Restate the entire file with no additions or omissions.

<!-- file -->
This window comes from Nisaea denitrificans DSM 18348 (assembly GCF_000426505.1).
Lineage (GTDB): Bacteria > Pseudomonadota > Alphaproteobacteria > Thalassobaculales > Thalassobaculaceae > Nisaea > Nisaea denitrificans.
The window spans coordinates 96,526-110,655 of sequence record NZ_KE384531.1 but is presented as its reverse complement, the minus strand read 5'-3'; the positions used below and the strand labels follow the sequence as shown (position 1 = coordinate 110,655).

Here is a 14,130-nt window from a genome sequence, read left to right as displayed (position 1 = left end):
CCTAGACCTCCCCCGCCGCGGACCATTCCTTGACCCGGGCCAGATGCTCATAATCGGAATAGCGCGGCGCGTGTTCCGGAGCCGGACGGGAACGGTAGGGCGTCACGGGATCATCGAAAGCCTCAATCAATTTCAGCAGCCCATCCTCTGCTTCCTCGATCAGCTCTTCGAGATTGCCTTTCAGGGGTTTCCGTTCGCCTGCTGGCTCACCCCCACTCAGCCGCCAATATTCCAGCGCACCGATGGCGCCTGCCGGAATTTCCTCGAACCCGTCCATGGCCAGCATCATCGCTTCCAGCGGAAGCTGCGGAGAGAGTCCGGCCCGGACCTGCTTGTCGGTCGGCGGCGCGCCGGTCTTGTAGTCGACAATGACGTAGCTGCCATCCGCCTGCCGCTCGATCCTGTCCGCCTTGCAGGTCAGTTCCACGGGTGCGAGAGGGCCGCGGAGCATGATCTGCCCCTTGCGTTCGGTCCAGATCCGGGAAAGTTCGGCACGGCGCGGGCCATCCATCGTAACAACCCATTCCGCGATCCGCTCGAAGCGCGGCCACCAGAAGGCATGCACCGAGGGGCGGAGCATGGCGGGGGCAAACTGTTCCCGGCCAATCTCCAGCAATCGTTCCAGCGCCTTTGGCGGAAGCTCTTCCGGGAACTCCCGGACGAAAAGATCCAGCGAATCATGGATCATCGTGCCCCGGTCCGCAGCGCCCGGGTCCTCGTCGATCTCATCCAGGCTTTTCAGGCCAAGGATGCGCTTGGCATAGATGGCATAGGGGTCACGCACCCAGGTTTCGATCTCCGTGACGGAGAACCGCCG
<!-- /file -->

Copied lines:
This window comes from Nisaea denitrificans DSM 18348 (assembly GCF_000426505.1).
Lineage (GTDB): Bacteria > Pseudomonadota > Alphaproteobacteria > Thalassobaculales > Thalassobaculaceae > Nisaea > Nisaea denitrificans.
The window spans coordinates 96,526-110,655 of sequence record NZ_KE384531.1 but is presented as its reverse complement, the minus strand read 5'-3'; the positions used below and the strand labels follow the sequence as shown (position 1 = coordinate 110,655).

Here is a 14,130-nt window from a genome sequence, read left to right as displayed (position 1 = left end):
CCTAGACCTCCCCCGCCGCGGACCATTCCTTGACCCGGGCCAGATGCTCATAATCGGAATAGCGCGGCGCGTGTTCCGGAGCCGGACGGGAACGGTAGGGCGTCACGGGATCATCGAAAGCCTCAATCAATTTCAGCAGCCCATCCTCTGCTTCCTCGATCAGCTCTTCGAGATTGCCTTTCAGGGGTTTCCGTTCGCCTGCTGGCTCACCCCCACTCAGCCGCCAATATTCCAGCGCACCGATGGCGCCTGCCGGAATTTCCTCGAACCCGTCCATGGCCAGCATCATCGCTTCCAGCGGAAGCTGCGGAGAGAGTCCGGCCCGGACCTGCTTGTCGGTCGGCGGCGCGCCGGTCTTGTAGTCGACAATGACGTAGCTGCCATCCGCCTGCCGCTCGATCCTGTCCGCCTTGCAGGTCAGTTCCACGGGTGCGAGAGGGCCGCGGAGCATGATCTGCCCCTTGCGTTCGGTCCAGATCCGGGAAAGTTCGGCACGGCGCGGGCCATCCATCGTAACAACCCATTCCGCGATCCGCTCGAAGCGCGGCCACCAGAAGGCATGCACCGAGGGGCGGAGCATGGCGGGGGCAAACTGTTCCCGGCCAATCTCCAGCAATCGTTCCAGCGCCTTTGGCGGAAGCTCTTCCGGGAACTCCCGGACGAAAAGATCCAGCGAATCATGGATCATCGTGCCCCGGTCCGCAGCGCCCGGGTCCTCGTCGATCTCATCCAGGCTTTTCAGGCCAAGGATGCGCTTGGCATAGATGGCATAGGGGTCACGCACCCAGGTTTCGATCTCCGTGACGGAGAACCGCCG